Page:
To determine the studies for the review, an extensive Web of Science and Google Scholar search was conducted based on key search terms, which included the following: “community-based conservancies,” “integrated conservation and development programs,” “community-based natural resource management,” “community-based conservation,” “community-based wildlife management,” and “collaborative wildlife management.” These search terms were identified within the seminal body of literature used to develop our CBC conceptual model (Fig. 1) and were further validated through the co-authors’ collective 25 years of experience conducting interdisciplinary social and ecological research in Africa, and additional consultation with an African CBC expert. Term searches were conducted first in Web of Science. Google Scholar search results were screened by title and cross-referenced with Web of Science search results to identify new cases not already accounted for and in need of abstract screening. In addition to identifying peer-reviewed journal articles, grey literature was included (i.e., published and unpublished reports of government agencies, NGOs, and other relevant institutions not accessible through online journal repositories) (Fig. 2). Grey literature sources were identified through a Google Scholar search of each of the key search terms and were supplemented by a review of websites for two major CBC organizations operating in Africa (Northern Rangelands Trust and Namibian Association of Community Based Natural Resource Management Support Organisations). Though the search retrieved seven MSc and PhD theses, we excluded them. In our initial analysis and exclusion process, we discovered that three of these (Hoole 2008, Glew 2012, and Bedelian 2014) published major findings from their dissertation work in the peer-reviewed literature that was included in our analysis. It was at this stage that we decided to omit MSc and PhD theses, though all of them were read/reviewed in an ad-hoc manner. The search was restricted to English-language journals and grey literature; therefore, we potentially overlooked a number of applicable cases in French-, Portuguese-, and Spanish-language journals covering Francophone Africa (West and Central), Lusophone Africa (Angola, Guinea-Bissau, Mozambique), and Equatorial Guinea, respectively.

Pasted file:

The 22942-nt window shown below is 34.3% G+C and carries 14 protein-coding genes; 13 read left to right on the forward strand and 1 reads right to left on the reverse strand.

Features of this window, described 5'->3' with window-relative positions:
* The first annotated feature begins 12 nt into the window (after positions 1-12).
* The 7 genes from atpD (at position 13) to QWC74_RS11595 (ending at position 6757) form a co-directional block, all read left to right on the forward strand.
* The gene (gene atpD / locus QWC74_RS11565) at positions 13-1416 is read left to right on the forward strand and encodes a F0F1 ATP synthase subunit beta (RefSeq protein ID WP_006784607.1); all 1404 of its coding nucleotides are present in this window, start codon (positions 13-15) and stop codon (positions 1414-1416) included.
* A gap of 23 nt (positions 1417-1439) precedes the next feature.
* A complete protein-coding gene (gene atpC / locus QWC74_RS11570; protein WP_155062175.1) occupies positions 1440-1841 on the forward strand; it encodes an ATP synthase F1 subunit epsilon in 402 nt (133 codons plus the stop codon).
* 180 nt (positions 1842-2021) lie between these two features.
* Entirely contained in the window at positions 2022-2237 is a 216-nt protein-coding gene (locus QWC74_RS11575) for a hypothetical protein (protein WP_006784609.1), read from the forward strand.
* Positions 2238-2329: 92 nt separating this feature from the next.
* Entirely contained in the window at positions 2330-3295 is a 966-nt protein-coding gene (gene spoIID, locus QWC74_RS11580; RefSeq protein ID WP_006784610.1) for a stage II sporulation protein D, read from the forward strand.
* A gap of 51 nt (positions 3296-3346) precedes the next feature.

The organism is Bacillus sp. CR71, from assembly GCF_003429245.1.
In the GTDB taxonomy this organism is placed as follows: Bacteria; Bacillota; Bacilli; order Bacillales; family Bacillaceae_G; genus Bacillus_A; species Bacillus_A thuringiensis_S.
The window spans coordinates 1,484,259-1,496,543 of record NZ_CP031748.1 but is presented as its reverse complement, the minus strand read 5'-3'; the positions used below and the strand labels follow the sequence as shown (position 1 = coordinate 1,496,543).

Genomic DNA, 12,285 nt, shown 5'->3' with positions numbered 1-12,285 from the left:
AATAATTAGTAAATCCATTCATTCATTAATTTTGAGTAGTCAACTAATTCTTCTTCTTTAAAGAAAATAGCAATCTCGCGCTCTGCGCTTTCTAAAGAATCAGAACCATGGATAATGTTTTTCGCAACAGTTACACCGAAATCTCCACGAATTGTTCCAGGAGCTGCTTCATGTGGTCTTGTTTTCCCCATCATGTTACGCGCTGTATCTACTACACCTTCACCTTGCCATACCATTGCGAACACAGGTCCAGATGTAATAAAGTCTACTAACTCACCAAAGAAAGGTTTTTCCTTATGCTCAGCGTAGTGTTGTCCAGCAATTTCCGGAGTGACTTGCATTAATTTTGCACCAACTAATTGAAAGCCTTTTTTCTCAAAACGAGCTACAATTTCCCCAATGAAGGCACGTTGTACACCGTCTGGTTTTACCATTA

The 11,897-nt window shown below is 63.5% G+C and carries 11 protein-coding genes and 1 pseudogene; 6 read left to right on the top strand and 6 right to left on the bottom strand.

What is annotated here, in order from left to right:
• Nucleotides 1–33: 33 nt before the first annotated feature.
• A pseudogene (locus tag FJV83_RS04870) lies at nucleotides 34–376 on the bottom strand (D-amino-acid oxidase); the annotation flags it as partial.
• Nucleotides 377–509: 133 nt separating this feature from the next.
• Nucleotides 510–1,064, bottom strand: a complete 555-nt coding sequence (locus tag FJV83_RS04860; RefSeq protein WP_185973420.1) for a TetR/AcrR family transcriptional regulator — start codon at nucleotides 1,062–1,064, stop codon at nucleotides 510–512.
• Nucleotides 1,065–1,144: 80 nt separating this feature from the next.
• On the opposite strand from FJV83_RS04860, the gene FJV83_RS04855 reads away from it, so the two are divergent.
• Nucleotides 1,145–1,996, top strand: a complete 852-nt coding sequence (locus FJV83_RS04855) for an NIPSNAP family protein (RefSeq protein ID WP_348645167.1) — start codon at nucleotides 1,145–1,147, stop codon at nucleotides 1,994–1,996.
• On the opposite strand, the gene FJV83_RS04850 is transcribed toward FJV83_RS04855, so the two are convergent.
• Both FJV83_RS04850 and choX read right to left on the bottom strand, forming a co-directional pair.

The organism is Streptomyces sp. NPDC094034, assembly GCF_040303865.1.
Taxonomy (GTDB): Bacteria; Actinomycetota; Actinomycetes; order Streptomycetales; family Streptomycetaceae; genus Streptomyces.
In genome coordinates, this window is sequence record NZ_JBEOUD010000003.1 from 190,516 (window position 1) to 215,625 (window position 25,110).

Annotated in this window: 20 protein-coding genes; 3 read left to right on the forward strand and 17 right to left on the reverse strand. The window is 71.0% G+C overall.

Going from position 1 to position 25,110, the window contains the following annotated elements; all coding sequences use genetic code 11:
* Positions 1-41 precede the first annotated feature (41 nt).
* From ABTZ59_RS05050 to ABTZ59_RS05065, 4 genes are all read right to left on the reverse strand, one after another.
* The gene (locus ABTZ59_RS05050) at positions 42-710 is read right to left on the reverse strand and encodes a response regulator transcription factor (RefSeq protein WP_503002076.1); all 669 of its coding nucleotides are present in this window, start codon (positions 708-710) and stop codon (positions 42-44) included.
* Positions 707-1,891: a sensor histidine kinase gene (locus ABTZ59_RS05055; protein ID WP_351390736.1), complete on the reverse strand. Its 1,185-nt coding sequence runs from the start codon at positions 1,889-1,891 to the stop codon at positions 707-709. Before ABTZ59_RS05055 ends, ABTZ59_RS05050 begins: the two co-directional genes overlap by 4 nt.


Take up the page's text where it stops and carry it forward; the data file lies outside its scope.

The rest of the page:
Titles and abstracts were assessed to determine if the institution in question fit the broad criteria of community-based conservation (i.e., conservation groups that seek the joint goals of biodiversity conservation and improved rural livelihoods by providing incentives to sustainably manage relevant resources [Suich 2010:45]). This resulted in an initial pool of 111 papers/reports, spanning 18 African countries (Fig. 2).
Papers were then excluded based on the following criteria (number of papers excluded due to these criteria are in parentheses): other metasyntheses (1), papers that did not provide empirical data (29), PhD dissertations or Master’s theses (7), papers that did not ultimately fit the criteria of a CBC institution (10), or papers that did not measure social and/or ecological outcomes of CBCs (23). The initial pool was refined into two groups of papers: one for mapping the spatial distribution of broad key findings and another for more detailed analysis of reported outcomes and institutional processes that have been identified as important to CBC success. For the more detailed analysis, papers that aggregated data from multiple case studies (8) were additionally excluded to allow a more accurate assessment of individual CBC cases (Fig. 2). For the spatial analysis, this resulted in 40 papers (38 peer-reviewed publications and two grey literature reports), comprised of 73 individual and aggregated case studies spanning the past 20 years and covering 12 African countries (Fig. 3) (see Appendix 2 for case data). For the detailed analysis of outcomes and processes, this included 32 papers (30 peer-reviewed publications and two grey literature reports), comprised of 65 individual case studies spanning the past 20 years and covering 11 African countries (see Appendix 3 for case data). Appendix 4 lists all the papers that were ultimately excluded.